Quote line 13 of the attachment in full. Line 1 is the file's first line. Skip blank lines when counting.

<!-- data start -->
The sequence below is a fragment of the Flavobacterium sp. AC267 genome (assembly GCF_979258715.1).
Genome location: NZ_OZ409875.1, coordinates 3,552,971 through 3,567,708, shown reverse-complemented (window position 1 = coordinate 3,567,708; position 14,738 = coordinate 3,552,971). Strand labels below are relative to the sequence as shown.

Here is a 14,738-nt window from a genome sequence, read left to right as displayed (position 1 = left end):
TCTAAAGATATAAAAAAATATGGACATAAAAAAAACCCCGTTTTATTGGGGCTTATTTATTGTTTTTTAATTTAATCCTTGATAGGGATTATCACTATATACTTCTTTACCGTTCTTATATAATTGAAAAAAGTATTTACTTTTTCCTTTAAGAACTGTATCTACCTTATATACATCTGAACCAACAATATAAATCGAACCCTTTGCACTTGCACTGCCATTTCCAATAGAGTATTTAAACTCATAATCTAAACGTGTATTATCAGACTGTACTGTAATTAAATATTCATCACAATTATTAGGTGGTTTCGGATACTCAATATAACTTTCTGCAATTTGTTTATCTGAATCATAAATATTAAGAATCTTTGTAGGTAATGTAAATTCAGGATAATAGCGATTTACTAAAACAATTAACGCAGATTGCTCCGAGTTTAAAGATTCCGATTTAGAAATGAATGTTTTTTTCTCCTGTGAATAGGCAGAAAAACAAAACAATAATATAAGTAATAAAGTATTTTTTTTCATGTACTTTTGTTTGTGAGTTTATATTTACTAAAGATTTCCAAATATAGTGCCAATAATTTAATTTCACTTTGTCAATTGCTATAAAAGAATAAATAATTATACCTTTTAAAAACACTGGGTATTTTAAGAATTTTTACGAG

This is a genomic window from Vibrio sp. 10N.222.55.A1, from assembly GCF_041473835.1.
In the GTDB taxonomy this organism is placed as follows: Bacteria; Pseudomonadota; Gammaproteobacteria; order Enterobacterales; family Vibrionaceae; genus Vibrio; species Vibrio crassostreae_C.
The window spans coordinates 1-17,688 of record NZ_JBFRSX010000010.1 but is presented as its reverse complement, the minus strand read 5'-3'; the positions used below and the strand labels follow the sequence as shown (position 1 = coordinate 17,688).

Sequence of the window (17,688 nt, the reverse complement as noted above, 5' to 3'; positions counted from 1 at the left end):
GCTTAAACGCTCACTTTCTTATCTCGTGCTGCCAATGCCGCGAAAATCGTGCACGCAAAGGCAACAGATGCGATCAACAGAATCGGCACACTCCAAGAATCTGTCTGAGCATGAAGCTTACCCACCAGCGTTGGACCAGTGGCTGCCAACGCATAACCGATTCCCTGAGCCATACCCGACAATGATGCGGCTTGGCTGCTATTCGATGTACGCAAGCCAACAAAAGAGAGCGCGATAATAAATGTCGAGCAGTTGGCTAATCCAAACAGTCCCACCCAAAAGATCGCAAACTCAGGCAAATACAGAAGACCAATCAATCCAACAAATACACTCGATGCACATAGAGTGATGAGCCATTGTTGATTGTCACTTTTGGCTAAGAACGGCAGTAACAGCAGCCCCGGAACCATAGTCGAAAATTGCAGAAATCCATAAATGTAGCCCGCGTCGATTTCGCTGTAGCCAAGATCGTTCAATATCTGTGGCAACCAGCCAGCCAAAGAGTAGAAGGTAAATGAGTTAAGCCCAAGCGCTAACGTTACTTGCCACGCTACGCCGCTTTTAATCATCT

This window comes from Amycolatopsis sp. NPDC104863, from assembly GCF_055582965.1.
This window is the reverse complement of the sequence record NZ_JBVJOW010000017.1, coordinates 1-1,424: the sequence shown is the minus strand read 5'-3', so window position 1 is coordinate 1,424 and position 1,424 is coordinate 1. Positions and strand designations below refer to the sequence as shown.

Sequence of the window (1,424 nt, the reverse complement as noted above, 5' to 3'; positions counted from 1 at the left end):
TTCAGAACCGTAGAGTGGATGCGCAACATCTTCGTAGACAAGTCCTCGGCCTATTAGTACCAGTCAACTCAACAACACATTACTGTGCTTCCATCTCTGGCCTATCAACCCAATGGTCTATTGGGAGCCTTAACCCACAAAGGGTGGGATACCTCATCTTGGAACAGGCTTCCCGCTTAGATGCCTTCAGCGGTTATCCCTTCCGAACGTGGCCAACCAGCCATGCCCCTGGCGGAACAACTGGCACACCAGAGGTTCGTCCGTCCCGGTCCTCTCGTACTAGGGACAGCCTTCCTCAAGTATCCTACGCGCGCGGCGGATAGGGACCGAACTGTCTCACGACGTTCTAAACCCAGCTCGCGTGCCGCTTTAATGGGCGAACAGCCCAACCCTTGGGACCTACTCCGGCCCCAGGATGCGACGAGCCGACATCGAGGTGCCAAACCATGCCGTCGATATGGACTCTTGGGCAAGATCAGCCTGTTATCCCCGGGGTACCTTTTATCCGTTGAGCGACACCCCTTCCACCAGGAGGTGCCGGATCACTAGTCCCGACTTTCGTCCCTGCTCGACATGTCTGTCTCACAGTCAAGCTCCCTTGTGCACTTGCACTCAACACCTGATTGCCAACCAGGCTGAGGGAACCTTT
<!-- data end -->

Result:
TTCAGAACCGTAGAGTGGATGCGCAACATCTTCGTAGACAAGTCCTCGGCCTATTAGTACCAGTCAACTCAACAACACATTACTGTGCTTCCATCTCTGGCCTATCAACCCAATGGTCTATTGGGAGCCTTAACCCACAAAGGGTGGGATACCTCATCTTGGAACAGGCTTCCCGCTTAGATGCCTTCAGCGGTTATCCCTTCCGAACGTGGCCAACCAGCCATGCCCCTGGCGGAACAACTGGCACACCAGAGGTTCGTCCGTCCCGGTCCTCTCGTACTAGGGACAGCCTTCCTCAAGTATCCTACGCGCGCGGCGGATAGGGACCGAACTGTCTCACGACGTTCTAAACCCAGCTCGCGTGCCGCTTTAATGGGCGAACAGCCCAACCCTTGGGACCTACTCCGGCCCCAGGATGCGACGAGCCGACATCGAGGTGCCAAACCATGCCGTCGATATGGACTCTTGGGCAAGATCAGCCTGTTATCCCCGGGGTACCTTTTATCCGTTGAGCGACACCCCTTCCACCAGGAGGTGCCGGATCACTAGTCCCGACTTTCGTCCCTGCTCGACATGTCTGTCTCACAGTCAAGCTCCCTTGTGCACTTGCACTCAACACCTGATTGCCAACCAGGCTGAGGGAACCTTT